Sacked council boss with PTSD after helping Grenfell victims in record £4.6m payout

Rachael Wright-Turner, Tri-borough Director of Commissioning for Children's Services at Kensington and Chelsea Council, attends a public meeting at St Clements Church in west London, four weeks on from the Grenfell Tower fire.
Rachael Wright-Turner, pictured in 2018 at a public meeting at St Clements Church in west London, four weeks on from the Grenfell Tower fire. (Alamy)

A former council chief who suffered PTSD after working with families involved in the Grenfell Tower fire has been awarded a record payout after suing her bosses for disability discrimination and harassment.

The London Borough of Hammersmith and Fulham has reportedly been ordered to pay £4.6m in compensation and damages to Rachael Wright-Turner by an employment tribunal in what is believed to be the highest ever award granted against a public body.

According to the Mail on Sunday, 52-year-old Wright-Turner, was dismissed from her role as director of public service reform with the council in 2018 after taking sickness leave due to post-traumatic stress disorder.

She had developed the condiition while working at Kensington and Chelsea council in support of families affected by the tragedy at Grenfell Tower in 2017, which left 72 people dead.

Smoke billows from Grenfell Tower as firefighters attempt to control a huge blaze on June 14, 2017 in west London. The massive fire ripped through the 27-storey apartment block in west London in the early hours of Wednesday, trapping residents inside as 200 firefighters battled the blaze. Police and fire services attempted to evacuate the concrete block and said
Rachael Wright-Turner developed post-traumatic stress disorder after working with families affected by the Grenfell Tower tragedy. (Getty)

Wright-Turner went on to move to Hammersmith and Fulham, where she was later signed off work after a meeting with colleagues at a pub triggered her PTSD, causing her to have a panic attack that resutled in her going to hospital.

The tribunal reportedly heard that shortly after this, senior council officers at Hammersmith and Fulham falsely claimed she had been drunk.

Wright-Turner had also been diagnosed separately with attention deficit hyperactivity disorder (ADHD), with the council's former chief executive reportedly saying her brain "doesn't work like other people's".

'Acting like some sort of drama queen'

Wright-Turner was dismissed while on sick leave without the opportunity to discuss or challenge the decision, prompting her to take her former employers to the tribunal that resulted in the payout. She reportedly said: "I don't think they understood how closely I'd been working with the families in the aftermath of Grenfell. They treated my PTSD as if I was acting like some sort of drama queen."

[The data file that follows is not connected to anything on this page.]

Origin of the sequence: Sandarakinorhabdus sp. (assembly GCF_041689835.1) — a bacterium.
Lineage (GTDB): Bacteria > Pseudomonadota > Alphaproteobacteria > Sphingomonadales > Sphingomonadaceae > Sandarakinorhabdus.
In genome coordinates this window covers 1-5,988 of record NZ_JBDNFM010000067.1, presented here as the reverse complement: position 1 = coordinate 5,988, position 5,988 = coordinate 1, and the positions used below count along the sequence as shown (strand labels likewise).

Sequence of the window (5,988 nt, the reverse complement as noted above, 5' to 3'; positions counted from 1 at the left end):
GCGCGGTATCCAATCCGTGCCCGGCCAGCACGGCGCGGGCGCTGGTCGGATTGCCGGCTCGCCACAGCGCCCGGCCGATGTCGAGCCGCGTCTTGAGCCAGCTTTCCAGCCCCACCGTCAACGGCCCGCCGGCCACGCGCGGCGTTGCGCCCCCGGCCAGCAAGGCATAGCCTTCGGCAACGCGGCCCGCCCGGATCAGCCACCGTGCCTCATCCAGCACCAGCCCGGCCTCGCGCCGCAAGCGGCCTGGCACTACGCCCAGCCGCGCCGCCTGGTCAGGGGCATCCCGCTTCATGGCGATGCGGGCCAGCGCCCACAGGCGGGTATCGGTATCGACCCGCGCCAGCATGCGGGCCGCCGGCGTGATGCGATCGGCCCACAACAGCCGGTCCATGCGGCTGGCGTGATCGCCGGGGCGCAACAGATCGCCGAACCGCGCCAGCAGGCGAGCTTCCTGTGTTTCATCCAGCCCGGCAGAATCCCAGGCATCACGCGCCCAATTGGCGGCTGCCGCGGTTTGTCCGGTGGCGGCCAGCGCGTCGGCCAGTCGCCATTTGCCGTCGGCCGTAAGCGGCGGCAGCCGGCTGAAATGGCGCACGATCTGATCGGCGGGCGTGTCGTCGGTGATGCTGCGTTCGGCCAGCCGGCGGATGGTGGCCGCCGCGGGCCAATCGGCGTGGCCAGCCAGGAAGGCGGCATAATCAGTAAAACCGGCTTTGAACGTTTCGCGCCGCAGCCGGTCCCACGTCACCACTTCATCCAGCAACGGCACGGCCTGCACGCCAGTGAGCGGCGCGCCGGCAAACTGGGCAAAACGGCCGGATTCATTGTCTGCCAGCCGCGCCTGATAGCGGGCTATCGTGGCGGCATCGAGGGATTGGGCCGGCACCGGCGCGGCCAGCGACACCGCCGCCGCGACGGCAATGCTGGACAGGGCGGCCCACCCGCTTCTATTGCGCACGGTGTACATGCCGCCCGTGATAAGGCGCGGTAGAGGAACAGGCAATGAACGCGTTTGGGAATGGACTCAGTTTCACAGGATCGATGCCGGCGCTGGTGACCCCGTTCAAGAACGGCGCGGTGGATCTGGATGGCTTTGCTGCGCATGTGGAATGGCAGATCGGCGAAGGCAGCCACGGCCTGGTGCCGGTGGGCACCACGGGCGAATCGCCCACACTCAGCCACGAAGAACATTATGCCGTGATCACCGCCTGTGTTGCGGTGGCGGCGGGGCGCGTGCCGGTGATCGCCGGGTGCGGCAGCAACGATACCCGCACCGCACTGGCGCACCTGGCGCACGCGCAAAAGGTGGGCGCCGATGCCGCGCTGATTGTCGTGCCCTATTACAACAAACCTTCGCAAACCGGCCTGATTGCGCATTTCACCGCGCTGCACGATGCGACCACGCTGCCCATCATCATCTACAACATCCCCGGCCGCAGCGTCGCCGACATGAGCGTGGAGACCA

In an interview with the Mail on Sunday the 52-year-old said the case had cost her "everything", leading to the collapse of her marriage and a loss of income that left her fighting repossession of her home. She said she was aware of the cost of her award to taxpayers but had no choice but to try to clear her name.

According to the newspaper, Hammersmith and Fulham - which was also reportedly found to have lied in evidence to the tribunal - said it was 'very sorry' for what she had been through but would appeal the decision as it has 'always considered' her claim to be 'vastly excessive, disputed and highly unprecedented'.

LONDON, ENGLAND - JUNE 14:  Fire fighters drench the burning 24 storey residential Grenfell Tower block in Latimer Road, West London on June 14, 2017 in London, England.  The Mayor of London, Sadiq Khan, has declared the fire a major incident as more than 200 firefighters are still tackling the blaze while at least 50 people are receiving hospital treatment.  (Photo by Carl Court/Getty Images)
Wright-Turner said she was treated like a 'drama queen'. (Getty)

How are claims calculated in discrimination cases?

According to the Chartered Institute of Personnel and Development (CIPD), while there is a maximum award for unfair dismissal, this is not the case for discrimination awards, which are said to be ‘uncapped’.

This means the amount of compensation awarded for discrimination depends on various factors. Referred to as an award for ‘injury to feelings’, the amount can depend on:-

  • the nature and severity of the discrimination or harassment

  • how long the discrimination or harassment has gone on for

  • the degree of hurt or distress suffered

There is no fixed formula for tribunals to calculate awards for injury to feelings, the CIPD says, but there are some guidelines thanks to previous cases, as well as different bandings when it comes to compensation for injury to feelings in discrimination cases.

According to the advice, only the most extreme cases would attract an award for injury to feelings in excess of £49,300.

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